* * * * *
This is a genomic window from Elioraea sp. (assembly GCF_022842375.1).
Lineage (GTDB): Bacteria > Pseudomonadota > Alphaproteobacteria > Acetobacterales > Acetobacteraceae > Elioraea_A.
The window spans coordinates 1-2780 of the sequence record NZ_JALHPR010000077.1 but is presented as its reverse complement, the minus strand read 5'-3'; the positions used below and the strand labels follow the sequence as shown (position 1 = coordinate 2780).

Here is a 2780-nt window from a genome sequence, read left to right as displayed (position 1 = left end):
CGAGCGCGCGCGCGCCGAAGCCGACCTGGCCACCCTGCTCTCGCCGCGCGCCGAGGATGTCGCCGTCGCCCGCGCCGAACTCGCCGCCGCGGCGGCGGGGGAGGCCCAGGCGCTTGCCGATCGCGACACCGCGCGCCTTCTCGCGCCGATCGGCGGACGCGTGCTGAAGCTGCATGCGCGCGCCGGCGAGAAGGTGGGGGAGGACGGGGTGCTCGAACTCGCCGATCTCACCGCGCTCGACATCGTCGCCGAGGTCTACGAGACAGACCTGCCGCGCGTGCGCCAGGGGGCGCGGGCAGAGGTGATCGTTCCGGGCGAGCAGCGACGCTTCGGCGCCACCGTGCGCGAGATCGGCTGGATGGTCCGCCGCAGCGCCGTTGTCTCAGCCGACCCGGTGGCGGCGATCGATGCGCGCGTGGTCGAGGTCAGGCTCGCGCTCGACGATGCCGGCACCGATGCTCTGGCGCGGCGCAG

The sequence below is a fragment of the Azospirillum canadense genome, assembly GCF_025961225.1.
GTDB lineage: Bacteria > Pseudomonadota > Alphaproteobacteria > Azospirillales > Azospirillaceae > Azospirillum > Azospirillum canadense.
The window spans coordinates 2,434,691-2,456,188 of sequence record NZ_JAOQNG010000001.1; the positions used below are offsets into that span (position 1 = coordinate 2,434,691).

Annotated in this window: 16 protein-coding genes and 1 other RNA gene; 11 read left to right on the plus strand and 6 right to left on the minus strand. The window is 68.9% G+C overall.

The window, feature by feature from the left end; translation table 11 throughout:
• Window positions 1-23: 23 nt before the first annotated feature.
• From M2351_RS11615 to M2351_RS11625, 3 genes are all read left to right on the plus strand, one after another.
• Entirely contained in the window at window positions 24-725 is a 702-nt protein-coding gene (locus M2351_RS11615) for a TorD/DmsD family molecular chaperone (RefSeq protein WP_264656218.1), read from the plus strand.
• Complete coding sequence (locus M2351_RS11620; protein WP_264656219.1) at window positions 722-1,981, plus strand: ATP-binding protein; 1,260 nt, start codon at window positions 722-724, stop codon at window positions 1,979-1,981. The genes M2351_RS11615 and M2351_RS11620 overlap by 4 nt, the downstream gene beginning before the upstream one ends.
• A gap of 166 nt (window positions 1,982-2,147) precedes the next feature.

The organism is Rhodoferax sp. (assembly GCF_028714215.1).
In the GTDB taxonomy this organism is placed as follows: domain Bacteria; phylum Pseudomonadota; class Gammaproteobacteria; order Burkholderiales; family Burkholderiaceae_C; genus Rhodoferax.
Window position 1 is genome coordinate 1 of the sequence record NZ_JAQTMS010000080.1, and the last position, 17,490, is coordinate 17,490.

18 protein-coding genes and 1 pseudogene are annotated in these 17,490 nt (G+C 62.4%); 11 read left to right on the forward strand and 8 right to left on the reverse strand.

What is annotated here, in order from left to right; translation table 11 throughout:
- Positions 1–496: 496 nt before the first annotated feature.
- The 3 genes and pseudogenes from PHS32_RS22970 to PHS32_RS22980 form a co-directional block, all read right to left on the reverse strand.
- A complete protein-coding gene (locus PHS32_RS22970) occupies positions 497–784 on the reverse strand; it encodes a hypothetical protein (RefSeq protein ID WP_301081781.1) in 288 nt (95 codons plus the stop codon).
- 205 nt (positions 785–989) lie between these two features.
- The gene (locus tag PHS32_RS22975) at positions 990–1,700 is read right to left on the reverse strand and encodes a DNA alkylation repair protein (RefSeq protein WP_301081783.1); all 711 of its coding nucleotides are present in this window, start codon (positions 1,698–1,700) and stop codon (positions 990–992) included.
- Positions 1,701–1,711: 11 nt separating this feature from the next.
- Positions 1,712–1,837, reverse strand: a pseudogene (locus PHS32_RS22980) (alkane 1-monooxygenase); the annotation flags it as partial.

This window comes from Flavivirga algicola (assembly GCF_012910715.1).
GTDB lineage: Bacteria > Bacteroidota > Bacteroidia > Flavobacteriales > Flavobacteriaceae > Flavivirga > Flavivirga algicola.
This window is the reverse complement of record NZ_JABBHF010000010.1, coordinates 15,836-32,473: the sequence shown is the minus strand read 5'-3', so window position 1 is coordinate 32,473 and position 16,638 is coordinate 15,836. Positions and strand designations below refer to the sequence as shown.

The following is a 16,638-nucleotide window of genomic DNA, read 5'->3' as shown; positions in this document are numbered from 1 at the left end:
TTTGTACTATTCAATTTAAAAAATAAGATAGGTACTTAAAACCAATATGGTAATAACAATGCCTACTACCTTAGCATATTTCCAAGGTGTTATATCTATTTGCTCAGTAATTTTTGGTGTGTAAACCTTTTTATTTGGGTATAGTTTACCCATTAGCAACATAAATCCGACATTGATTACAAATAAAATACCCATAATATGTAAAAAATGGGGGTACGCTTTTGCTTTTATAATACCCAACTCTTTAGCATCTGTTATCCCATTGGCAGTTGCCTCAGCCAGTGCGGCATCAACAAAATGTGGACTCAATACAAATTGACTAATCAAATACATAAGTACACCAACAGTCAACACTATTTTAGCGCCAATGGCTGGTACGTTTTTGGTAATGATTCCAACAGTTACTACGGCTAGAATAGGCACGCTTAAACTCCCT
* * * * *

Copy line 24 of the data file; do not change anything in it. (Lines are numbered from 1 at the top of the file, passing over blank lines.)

- 205 nt (positions 785–989) lie between these two features.